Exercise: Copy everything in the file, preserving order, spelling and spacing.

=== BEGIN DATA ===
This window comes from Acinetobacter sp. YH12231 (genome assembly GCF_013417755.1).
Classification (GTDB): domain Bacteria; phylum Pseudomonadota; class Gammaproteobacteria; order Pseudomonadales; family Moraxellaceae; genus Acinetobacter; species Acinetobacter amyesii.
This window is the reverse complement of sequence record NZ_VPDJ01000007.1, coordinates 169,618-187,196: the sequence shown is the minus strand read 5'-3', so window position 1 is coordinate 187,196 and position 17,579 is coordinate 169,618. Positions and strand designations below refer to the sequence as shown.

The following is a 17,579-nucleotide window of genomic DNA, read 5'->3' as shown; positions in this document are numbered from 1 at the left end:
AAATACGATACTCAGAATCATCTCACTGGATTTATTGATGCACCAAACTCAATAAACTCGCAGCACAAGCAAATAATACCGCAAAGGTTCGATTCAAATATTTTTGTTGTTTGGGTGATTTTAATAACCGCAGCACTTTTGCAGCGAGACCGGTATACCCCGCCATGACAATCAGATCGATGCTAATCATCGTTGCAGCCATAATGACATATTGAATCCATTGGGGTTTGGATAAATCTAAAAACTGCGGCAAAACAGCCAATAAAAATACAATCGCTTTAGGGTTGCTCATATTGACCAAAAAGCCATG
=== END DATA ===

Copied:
This window comes from Acinetobacter sp. YH12231 (genome assembly GCF_013417755.1).
Classification (GTDB): domain Bacteria; phylum Pseudomonadota; class Gammaproteobacteria; order Pseudomonadales; family Moraxellaceae; genus Acinetobacter; species Acinetobacter amyesii.
This window is the reverse complement of sequence record NZ_VPDJ01000007.1, coordinates 169,618-187,196: the sequence shown is the minus strand read 5'-3', so window position 1 is coordinate 187,196 and position 17,579 is coordinate 169,618. Positions and strand designations below refer to the sequence as shown.

The following is a 17,579-nucleotide window of genomic DNA, read 5'->3' as shown; positions in this document are numbered from 1 at the left end:
AAATACGATACTCAGAATCATCTCACTGGATTTATTGATGCACCAAACTCAATAAACTCGCAGCACAAGCAAATAATACCGCAAAGGTTCGATTCAAATATTTTTGTTGTTTGGGTGATTTTAATAACCGCAGCACTTTTGCAGCGAGACCGGTATACCCCGCCATGACAATCAGATCGATGCTAATCATCGTTGCAGCCATAATGACATATTGAATCCATTGGGGTTTGGATAAATCTAAAAACTGCGGCAAAACAGCCAATAAAAATACAATCGCTTTAGGGTTGCTCATATTGACCAAAAAGCCATG